3. >i have been thinking abt it, but i consider myself completely under-qualified to comment. However my take on this is pretty much the same. Its a decision the Lucknowites have to take and live with. And the choice at this point seems clear. I mean, Really,Is he any worse than the candidates from any other party? It is completely a matter of choosing between the devil and the deep sea.

  4. >@Anon: Your first comment here, ain’t it? Thank you.@Roop: Okay, I know you’re capable of thinking more than that when you want to.@IHM: I wasn’t offended by anything you said… just a few comments there that left me irked.@Piper: I’m glad you see my point of view.

  5. >yea, i understand yr conundrumm… rit after saying u will vote for SP… anyways, personally i dont agree with th consensus about criminal record people not being alowed to stand for office.. see.. its th people who vote.. and unless there is booth catching (which isnt th prerogative of the criminal background people) i believe that anybody who gets a majority vote is good enough to rule.. yea, i understand that its logically wrong, but th fact that theyv won means that the majority of people want them, and who are you to judge that? i mean, that is democracy, aint it?regarding sanjay dutts statements, i felt tickled.. he wont stand against vajpayee bcos he is older than him… so, will all indian budding politicians take a cue from him and not stand against someone senior to them? then God bless our country…. and well, anyways, wat does sanjay dutt have in common with vajpayee to show such humility? no, i dont get their point even th least bit… vajpayee has never mentored Dutt…

  6. >and regarding my voting, i usually vote but leave my ballot paper unmarked… this is a valid form of voting.. because a lot of th time, u have to vote for one of the parties or not vote… this is the only form of making a protest vote… and in kerala, u never vote for someone because u like them, u vote only to get the incumbent out… and they dont deserve any better… secondly, in kerala, it never made a difference this far… BJP wud never win… left or congress, it wudnt really change th equations at th centre.. so it didn matter if that vote didn go to anyone.. but this time if im at home, i will vote congres… i think its important to vote AFTER CONSIDERING of th national picture (though yr vote is only one in a million or so in yr constituency.. but NEVER vote for a bad MP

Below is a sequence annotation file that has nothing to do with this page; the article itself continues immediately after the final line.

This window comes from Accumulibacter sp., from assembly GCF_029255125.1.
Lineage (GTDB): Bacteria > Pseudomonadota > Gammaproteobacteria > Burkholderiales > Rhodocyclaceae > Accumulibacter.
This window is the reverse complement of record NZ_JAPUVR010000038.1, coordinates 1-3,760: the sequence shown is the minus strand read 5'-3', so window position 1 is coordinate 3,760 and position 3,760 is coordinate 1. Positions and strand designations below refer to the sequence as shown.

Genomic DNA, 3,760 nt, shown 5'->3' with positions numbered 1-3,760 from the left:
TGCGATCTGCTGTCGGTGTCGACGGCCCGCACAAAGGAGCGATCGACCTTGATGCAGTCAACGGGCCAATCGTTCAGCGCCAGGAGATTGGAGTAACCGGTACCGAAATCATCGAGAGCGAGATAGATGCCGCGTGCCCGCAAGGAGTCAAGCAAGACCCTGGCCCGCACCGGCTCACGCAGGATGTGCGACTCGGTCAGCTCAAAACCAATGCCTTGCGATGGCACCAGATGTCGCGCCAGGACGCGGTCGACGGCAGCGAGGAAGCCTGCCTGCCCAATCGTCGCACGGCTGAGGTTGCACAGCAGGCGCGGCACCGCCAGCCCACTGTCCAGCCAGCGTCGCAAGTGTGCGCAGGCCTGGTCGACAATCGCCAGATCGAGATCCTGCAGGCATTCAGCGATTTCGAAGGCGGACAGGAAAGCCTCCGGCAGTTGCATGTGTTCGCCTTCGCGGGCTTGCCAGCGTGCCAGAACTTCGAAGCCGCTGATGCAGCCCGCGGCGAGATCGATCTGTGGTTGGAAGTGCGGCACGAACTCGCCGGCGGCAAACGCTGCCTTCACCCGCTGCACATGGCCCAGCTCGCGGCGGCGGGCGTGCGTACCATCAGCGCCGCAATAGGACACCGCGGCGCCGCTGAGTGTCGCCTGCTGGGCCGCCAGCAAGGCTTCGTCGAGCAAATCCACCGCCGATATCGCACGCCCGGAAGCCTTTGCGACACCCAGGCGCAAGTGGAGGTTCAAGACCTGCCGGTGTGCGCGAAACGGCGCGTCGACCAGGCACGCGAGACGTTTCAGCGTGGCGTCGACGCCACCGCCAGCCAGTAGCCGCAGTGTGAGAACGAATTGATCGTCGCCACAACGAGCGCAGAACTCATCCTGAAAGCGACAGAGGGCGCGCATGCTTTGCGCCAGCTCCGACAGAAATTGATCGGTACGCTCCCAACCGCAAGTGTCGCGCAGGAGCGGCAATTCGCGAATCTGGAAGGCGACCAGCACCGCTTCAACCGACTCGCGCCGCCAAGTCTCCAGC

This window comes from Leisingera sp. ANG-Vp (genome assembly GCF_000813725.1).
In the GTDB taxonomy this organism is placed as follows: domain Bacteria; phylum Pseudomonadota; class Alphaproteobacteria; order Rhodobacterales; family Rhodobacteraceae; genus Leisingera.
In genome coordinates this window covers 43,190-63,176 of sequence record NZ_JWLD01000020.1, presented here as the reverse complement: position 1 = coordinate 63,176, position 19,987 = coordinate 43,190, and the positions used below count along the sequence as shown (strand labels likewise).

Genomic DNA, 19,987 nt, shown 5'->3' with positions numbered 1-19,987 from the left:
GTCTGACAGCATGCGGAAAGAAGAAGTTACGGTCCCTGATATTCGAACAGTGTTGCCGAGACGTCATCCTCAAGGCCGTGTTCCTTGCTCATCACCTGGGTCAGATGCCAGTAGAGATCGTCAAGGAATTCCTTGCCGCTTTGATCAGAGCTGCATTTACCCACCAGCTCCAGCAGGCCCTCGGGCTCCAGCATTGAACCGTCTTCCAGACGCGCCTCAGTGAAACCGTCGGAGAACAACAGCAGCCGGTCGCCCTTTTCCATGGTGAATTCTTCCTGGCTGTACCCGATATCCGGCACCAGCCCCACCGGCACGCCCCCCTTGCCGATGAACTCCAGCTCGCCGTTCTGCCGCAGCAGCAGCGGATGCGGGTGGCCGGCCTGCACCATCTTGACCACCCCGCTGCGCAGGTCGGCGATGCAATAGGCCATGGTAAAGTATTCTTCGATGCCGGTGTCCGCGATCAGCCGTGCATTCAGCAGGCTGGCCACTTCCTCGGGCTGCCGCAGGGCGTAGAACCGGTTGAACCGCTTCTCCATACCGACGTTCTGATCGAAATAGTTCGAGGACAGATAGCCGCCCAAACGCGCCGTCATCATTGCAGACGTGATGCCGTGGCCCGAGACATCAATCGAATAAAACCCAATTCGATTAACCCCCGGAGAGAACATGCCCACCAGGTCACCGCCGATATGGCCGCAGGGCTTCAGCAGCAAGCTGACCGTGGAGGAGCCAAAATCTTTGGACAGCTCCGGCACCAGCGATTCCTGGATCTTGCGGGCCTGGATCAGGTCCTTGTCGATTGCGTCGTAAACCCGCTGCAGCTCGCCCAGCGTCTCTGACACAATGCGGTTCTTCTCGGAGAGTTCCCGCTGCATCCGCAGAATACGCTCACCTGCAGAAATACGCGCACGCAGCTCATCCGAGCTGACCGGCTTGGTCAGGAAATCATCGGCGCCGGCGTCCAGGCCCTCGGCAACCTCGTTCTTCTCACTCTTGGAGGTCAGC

7. >You’ve asked a pertinent question and I can understand the conundrum you’re in…I think the reason a lot of educated urbannites don’t vote is exactly this reason…Sanjay Dutt wouldn’t have stood against Vajpayee not because he respects that latter but because he would have lost…

  8. >I know exactly what you mean, so we need better options, we need to weed out the criminals completely, make it impossible for them to even enter politics, so that we can have decent choices. We have to fight and revolt, till it is stopped.

  9. >@Avaran: Till we had ballot papers it was easy to not vote for anybody. But with voting machines in place now, that’s not a choice we have anymore. Also, I don’t think because my vote is only one in a million it is irrelevant. Because it is all the single votes that make the millions.@Bones: I agree. Though Dutt says he wouldn’t stand against Vajpayee because he was a friend of his father, I think the reason is that he knows he’d be surely defeated it Vajpayee were to contest elections.@Monika: We should have that option indeed. @GM: We sure do need more people in our parliament who are there for some reason other than filling their coffers!

  10. >yes D, its easy to sit back and judge! and this is one tough call.i guess, i wont vote for a candidate of a party i dont belive in even if i thought the candidate was good! i wont vote for BJP come what may.but sometimes you just never know!cheers!abha

  11. >I came here from Goofy Mama’s blog.The dilemma you face is what most us educated Indian citizens face. We do not have any choice to reject the candidates. http://www.ndtv.com/convergence/ndtv/story.aspx?id=NEWEN20090081985Our two national parties, BJP and Congress are equally corrupt, so this dilemma keeps arising all the time. 😦 What else can we do?I have today written a post asking that here: http://alchemistpoonam.wordpress.com/2009/02/04/blogging-is-not-only-about-ranting/http://alchemistpoonam.wordpress.com

  12. >@Mampi: I wish I was so clear in my thoughts!@Poonam Sharma: Thanks for visiting. You’re right, we actually don’t have much of an option.

  13. >its always the same choice in the end.. both the big guys are corrupt.. one of them is a extreme pacifist who cant save its people and the other is a religious extremist who’ll hunt down minorities.. devil and the deep sea, indeed.. sad part is, there just doesnt seem to be anything bright coming up in the horizon either.. no ray of hope to look forward to